Which Color Space should I use?

How much do you all know about Colour Space? It’s something we tend not to pay too much attention to until we start to notice that our prints aren’t coming back from the print shop the way we thought they would, or we post our images on Facebook and they look all washed out and with weird colors!

Getting your colour space right is one of the secrets to having your images look beautiful, so it pays to take a few minutes to get this right - and that is exactly what we are going to look at today! 

Photography Tips | Editing Tutorial | Color Space

What is Color Space?

Colour Space is the range of colours (called the gamut of colours) that your camera can see, your monitor displays and a printer can print. It allows you to take, edit and print your images in a controlled manner so that the final print looks like it you intended it to.

I find the easiest way to think of colour space is to think of it as being the amount and colours of crayons you have available to draw a picture.  Let's say you are trying to create a picture of landscape. With one box of crayons, you might struggle to get the exact shade of blue of the sea, or the exact red of the flower you see.  You'll do your best, and it's pretty darn close, but it's not quite perfect. But if you had a larger box of crayons, or one which had more variations of red and blue crayons, you might be able to get the exact hue, shade and saturation of that blue and red that you want. 

Color spaces are like boxes of crayons - they differ in both the amount of "crayons" they give you, and also the range of colours they provide.

The Three Main Colour Spaces

There are three main colour spaces available - sRGB, Adobe RGB and ProPhoto RGB - and each one has a different range of colours that they produce best.

sRGB is the standard colour space for printers and also for the web, as it was specifically designed to standardise colours on computer monitors and consumer printers. sRGB has the smallest gamut of them all, but still covers a huge range of colors!  

Adobe RGB (1998) attempts to duplicate the range of colours that is reproduced by the professional CMYK offset printing process. It was designed for the professional graphic arts sector and has become the standard for most professional photographers working in magazine prints.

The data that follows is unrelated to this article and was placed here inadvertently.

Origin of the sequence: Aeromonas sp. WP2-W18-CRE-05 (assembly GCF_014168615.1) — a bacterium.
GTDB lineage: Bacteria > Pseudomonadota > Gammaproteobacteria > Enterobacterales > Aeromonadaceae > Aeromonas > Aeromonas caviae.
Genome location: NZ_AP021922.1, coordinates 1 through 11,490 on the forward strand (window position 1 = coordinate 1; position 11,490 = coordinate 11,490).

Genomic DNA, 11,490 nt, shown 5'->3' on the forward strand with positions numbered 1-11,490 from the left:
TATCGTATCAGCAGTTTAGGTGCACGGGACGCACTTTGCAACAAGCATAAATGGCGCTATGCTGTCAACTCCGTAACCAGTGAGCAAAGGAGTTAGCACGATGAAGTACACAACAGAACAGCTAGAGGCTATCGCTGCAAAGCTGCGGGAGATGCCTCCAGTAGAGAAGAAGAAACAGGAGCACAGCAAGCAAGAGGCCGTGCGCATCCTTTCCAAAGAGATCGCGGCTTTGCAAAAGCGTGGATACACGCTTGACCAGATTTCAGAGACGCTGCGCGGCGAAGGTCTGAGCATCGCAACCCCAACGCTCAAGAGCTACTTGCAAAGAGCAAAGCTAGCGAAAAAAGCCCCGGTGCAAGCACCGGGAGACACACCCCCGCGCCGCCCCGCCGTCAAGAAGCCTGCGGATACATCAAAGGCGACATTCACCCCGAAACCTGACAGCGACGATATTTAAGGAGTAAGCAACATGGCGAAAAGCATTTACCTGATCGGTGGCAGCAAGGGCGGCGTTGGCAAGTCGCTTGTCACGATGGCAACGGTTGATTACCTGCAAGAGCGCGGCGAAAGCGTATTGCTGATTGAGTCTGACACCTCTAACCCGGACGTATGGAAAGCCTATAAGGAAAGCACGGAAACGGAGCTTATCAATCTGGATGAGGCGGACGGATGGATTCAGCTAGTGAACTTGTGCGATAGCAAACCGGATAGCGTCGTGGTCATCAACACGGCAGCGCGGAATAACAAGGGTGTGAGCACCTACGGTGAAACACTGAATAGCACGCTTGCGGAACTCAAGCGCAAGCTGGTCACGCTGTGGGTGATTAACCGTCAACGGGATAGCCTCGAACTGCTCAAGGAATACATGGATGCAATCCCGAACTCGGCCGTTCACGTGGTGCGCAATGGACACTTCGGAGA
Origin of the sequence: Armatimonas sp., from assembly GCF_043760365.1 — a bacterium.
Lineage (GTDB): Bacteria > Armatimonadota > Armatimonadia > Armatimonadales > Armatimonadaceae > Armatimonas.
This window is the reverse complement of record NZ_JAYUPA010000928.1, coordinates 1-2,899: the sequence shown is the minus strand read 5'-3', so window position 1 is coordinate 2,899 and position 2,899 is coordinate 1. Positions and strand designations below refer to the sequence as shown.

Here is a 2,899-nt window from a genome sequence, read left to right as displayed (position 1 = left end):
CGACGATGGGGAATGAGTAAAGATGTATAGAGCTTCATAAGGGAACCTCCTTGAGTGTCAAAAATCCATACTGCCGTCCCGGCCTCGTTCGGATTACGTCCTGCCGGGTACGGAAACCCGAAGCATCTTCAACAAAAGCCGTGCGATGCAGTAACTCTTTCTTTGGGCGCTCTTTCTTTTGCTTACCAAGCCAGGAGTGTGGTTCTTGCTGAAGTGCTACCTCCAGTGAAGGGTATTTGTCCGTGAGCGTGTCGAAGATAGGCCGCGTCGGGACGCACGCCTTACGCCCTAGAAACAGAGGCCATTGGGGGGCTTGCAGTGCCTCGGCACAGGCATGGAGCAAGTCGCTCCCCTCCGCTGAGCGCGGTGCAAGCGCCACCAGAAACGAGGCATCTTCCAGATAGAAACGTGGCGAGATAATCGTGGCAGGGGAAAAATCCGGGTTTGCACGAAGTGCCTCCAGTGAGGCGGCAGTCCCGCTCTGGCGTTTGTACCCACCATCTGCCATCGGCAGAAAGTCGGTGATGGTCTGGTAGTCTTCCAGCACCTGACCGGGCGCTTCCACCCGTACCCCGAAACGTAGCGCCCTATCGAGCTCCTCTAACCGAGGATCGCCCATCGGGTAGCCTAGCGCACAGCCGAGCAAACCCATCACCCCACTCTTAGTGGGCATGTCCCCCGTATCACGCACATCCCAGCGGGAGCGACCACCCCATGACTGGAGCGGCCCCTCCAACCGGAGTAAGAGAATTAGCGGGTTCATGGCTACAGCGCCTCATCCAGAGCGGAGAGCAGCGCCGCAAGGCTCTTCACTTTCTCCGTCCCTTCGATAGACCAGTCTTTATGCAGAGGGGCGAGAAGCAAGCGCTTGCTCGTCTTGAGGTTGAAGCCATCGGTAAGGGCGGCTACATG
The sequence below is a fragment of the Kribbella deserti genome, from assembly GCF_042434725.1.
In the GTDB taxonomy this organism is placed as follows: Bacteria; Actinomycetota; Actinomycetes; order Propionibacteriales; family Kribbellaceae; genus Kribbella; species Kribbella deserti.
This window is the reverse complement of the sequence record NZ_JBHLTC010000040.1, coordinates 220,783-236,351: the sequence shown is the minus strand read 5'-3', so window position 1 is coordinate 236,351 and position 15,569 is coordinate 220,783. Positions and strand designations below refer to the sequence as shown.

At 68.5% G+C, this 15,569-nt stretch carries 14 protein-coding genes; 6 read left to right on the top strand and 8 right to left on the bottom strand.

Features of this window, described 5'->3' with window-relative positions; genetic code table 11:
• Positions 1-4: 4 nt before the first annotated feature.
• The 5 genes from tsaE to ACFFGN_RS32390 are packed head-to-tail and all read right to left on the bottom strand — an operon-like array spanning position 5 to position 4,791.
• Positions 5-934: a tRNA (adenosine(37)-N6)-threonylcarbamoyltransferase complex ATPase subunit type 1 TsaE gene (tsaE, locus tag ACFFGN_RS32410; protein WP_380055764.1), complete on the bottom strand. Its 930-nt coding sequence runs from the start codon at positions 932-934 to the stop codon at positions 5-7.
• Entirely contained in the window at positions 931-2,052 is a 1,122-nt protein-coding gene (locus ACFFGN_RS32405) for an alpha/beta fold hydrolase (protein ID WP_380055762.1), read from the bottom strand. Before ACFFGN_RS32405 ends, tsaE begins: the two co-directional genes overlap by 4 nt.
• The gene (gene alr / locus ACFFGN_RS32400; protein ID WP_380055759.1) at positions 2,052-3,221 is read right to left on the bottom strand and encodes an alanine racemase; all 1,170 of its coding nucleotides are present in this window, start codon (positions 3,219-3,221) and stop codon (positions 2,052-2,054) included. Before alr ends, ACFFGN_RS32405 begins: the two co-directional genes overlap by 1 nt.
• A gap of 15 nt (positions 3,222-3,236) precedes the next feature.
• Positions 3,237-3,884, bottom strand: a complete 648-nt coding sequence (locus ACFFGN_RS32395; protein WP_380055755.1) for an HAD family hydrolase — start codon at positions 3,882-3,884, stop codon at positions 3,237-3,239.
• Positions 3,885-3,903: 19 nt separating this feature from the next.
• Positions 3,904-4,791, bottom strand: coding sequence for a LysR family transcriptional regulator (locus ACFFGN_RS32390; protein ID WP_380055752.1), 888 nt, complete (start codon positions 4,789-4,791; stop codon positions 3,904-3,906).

ProPhoto RGB has an exceptionally large gamut, in fact, more colours than the human eye can see! 

This little picture here shows a nice simple version of this: 

Image Attribution: By The original uploader was Cpesacreta at English Wikipedia - Transferred from en.wikipedia to Commons by aboalbiss., CC BY 2.5, https://commons.wikimedia.org/w/index.php?curid=8359333

Image Attribution: By The original uploader was Cpesacreta at English Wikipedia - Transferred from en.wikipedia to Commons by aboalbiss., CC BY 2.5, https://commons.wikimedia.org/w/index.php?curid=8359333

Which one should I use? 

I bet right about now you are thinking that you should ProPhoto RGB because it contains the widest range of colours, aren't you?   Unfortunately, it's not that simple! (When is anything in photography simple?!) 

It has some pretty big disadvantages - the first being that most computer monitors can’t display the full range of colours that ProPhoto RGB uses - and not even all of the colours of Adobe RGB 1998.  In fact most standard monitors colour gamut matches that of sRGB.  You need a special computer screen to view colours in larger colour spaces, and they are incredibly expensive! 

Secondly, only large format printers (such as those for printing magazines) can print the full range of colours of Adobe RGB and ProPhoto RGB. (Think National Geographic level) Consumer companies will only print at sRGB, but professional grade printers may be able to get closer to the colours Adobe RGB gives you.